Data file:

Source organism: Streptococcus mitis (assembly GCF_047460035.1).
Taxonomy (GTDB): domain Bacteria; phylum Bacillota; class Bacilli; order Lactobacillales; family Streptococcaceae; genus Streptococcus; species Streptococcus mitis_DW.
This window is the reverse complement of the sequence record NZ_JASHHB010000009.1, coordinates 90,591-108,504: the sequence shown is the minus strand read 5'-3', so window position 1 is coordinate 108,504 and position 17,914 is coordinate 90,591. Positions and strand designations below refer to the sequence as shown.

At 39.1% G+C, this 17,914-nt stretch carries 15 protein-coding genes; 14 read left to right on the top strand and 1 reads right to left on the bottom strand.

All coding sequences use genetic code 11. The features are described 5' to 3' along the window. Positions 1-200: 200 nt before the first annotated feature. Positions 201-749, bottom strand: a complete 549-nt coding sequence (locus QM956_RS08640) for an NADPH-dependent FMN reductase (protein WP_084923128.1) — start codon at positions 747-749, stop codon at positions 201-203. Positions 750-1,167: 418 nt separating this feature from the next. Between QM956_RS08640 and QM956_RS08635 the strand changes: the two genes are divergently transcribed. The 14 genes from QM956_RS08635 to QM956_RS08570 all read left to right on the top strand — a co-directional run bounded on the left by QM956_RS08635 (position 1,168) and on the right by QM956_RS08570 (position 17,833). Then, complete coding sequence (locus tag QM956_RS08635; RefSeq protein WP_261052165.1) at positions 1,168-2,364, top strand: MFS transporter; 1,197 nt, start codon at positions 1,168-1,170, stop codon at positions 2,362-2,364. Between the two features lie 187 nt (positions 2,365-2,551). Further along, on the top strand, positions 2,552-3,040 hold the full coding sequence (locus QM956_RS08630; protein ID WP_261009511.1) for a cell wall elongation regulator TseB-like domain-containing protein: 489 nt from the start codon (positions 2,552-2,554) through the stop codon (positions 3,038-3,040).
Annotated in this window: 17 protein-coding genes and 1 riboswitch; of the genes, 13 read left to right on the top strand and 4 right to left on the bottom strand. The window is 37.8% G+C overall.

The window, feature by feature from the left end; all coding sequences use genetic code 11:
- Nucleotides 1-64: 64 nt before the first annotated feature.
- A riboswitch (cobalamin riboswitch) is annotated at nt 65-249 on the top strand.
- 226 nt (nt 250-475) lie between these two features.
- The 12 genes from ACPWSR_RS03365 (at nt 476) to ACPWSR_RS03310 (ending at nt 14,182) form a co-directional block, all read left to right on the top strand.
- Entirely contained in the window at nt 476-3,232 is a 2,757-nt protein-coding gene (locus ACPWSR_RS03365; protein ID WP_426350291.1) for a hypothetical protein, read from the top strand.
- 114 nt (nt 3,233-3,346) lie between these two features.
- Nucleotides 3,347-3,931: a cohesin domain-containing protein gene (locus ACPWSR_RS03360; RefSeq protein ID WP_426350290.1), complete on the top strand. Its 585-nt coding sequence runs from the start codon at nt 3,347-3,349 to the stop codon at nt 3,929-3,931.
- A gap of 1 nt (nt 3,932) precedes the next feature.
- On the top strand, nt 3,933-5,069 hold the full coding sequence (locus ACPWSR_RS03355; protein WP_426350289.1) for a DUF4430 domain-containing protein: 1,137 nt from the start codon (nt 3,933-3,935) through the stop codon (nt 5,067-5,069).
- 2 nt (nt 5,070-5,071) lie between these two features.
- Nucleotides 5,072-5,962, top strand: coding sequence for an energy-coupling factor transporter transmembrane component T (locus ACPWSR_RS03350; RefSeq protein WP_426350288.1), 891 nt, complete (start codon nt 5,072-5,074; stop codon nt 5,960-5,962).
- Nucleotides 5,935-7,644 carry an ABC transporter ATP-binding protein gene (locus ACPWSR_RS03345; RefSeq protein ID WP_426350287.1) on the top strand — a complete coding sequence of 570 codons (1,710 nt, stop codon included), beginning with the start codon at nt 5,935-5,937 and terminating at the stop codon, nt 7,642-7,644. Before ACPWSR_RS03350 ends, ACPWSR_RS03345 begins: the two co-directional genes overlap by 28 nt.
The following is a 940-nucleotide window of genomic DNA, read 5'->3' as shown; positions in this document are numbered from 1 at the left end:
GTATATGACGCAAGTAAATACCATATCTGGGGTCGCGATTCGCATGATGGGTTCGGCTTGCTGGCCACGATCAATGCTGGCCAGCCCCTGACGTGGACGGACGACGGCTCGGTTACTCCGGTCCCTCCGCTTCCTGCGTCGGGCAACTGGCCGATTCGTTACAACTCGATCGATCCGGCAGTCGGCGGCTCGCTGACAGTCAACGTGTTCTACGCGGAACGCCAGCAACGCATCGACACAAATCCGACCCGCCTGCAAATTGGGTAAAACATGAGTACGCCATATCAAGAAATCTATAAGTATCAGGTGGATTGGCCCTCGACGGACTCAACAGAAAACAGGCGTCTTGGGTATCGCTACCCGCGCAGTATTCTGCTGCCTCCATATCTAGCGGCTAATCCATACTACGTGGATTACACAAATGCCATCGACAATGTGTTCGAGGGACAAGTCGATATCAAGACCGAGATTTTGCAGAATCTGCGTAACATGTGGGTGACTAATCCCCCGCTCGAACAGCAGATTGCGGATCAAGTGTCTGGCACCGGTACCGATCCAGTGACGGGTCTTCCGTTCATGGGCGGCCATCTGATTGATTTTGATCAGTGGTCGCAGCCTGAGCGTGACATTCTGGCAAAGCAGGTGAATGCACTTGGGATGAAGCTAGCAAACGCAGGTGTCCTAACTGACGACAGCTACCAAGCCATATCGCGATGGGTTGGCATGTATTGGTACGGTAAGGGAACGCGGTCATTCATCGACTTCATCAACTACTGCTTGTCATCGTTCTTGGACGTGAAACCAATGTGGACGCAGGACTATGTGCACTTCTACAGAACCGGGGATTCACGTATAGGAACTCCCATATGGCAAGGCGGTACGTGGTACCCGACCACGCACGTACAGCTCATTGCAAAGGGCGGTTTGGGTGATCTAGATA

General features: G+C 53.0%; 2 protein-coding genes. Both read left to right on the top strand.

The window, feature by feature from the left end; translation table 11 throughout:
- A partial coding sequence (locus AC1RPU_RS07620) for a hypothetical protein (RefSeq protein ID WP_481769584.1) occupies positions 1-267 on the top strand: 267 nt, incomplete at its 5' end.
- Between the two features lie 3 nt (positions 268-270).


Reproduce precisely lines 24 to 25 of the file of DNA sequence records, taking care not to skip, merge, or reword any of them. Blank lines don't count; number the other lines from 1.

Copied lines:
- A partial coding sequence (locus AC1RPU_RS07620) for a hypothetical protein (RefSeq protein ID WP_481769584.1) occupies positions 1-267 on the top strand: 267 nt, incomplete at its 5' end.
- Between the two features lie 3 nt (positions 268-270).